|Solving a 500
Internal Server Error
By Christopher S L Heng
|From the number of questions
I get from my visitors, I can see that one of the most dreaded
errors that newcomers to CGI face is the "500 Internal Server
Error". It is one of the most uninformative error messages that
can mean anything from an improper upload to a bug in the script.
This article attempts to give you some concrete, practical steps
that you can take to narrow down the problem and hopefully eliminate
For the uninitiated, a "500 Internal Server Error" is a message
much like the common "404 File Not Found" message. You get the
latter message in your browser when you try to access a non-existent
web page. You get the "500 Internal Server Error" message when
you try to run a script with problems.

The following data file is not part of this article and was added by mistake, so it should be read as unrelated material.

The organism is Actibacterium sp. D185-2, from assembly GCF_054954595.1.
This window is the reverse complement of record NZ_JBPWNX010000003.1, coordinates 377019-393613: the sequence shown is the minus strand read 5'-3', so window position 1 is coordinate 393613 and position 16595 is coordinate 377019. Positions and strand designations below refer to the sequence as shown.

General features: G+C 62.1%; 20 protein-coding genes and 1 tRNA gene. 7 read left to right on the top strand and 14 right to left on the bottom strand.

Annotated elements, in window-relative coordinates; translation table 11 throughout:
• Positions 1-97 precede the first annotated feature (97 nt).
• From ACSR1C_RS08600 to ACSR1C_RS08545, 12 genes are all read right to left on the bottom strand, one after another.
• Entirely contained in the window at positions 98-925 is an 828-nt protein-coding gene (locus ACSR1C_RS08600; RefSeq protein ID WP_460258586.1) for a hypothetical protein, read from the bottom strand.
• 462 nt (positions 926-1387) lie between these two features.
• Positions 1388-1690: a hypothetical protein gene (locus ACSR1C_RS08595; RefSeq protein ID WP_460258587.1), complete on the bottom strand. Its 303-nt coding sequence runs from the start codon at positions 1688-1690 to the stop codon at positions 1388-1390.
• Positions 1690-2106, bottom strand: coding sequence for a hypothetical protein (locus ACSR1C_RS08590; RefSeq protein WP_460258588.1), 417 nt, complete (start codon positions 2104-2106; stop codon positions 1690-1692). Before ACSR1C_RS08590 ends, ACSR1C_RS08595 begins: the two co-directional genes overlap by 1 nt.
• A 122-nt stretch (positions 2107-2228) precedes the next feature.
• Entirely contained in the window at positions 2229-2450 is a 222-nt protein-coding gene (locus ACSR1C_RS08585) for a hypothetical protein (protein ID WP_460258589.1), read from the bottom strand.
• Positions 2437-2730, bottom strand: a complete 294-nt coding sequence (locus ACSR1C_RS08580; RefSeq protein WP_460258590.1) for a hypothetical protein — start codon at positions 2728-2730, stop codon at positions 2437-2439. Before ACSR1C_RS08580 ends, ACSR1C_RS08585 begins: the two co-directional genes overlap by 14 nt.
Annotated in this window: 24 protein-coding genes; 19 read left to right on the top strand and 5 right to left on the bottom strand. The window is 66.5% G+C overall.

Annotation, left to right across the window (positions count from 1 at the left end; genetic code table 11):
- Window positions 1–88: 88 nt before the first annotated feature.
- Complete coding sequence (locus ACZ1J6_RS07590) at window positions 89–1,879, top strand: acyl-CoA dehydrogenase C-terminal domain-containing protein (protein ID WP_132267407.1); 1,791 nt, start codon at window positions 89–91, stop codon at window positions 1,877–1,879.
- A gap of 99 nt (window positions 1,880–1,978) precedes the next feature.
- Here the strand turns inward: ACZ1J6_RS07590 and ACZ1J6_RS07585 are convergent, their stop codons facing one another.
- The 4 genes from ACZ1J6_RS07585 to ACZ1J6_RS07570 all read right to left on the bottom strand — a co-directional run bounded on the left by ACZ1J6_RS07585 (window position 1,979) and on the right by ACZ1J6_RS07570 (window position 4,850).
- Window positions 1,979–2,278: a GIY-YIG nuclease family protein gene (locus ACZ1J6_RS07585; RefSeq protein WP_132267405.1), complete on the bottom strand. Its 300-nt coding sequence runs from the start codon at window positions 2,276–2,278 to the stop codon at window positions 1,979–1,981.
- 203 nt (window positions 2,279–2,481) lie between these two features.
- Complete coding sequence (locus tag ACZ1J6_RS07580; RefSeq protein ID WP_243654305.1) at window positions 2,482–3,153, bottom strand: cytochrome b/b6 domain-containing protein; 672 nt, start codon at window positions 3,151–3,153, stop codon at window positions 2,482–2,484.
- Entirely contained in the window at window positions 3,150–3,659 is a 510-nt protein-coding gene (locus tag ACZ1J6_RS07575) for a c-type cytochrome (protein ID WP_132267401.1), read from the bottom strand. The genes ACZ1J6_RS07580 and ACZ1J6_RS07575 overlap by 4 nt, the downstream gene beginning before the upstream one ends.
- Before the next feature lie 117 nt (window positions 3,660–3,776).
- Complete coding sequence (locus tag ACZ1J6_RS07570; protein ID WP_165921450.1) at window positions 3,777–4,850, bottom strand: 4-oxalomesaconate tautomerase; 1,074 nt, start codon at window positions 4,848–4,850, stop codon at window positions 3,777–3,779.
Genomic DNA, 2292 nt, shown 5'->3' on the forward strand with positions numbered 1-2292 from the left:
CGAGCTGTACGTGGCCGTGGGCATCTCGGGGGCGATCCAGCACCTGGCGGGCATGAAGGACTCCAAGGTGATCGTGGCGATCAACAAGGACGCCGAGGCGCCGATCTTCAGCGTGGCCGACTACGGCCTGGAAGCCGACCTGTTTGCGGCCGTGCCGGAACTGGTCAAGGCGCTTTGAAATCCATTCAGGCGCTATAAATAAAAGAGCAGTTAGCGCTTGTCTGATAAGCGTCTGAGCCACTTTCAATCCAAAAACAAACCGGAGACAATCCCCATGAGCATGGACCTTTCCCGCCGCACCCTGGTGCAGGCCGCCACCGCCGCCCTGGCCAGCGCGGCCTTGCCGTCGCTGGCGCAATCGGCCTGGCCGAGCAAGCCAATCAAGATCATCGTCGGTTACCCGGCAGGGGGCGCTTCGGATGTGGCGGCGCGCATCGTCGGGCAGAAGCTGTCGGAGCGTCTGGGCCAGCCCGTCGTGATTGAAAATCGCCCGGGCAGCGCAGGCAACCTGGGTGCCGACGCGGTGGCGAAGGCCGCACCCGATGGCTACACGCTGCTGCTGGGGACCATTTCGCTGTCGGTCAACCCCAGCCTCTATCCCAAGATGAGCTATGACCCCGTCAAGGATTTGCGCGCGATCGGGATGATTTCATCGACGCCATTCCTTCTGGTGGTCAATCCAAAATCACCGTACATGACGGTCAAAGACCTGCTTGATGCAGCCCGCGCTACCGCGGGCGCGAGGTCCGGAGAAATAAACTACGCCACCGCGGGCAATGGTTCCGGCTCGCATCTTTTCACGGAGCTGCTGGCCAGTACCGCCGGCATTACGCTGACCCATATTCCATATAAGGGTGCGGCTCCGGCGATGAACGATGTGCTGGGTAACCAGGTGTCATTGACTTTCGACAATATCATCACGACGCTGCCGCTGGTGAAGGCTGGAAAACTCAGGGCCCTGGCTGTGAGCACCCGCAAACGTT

For the purposes of this article, I am assuming that your CGI
script is a Perl script, by far the most commonly available
on the Internet.
We will try to eliminate the most common errors first (and the
Did you upload your scripts into the right place? This is not
as obvious as it may seem. Some servers are configured to run
your CGI scripts anywhere. Others will only run it when it is
installed in a particular directory. It is not just a matter
of creating a "cgi-bin" directory - for example, some hosts
configure the server so that it will run scripts only from a
particular directory outside the web directory structure (for
security reasons). Your web page will still call the script
"/cgi-bin/script.pl" but the server maps it to the actual directory.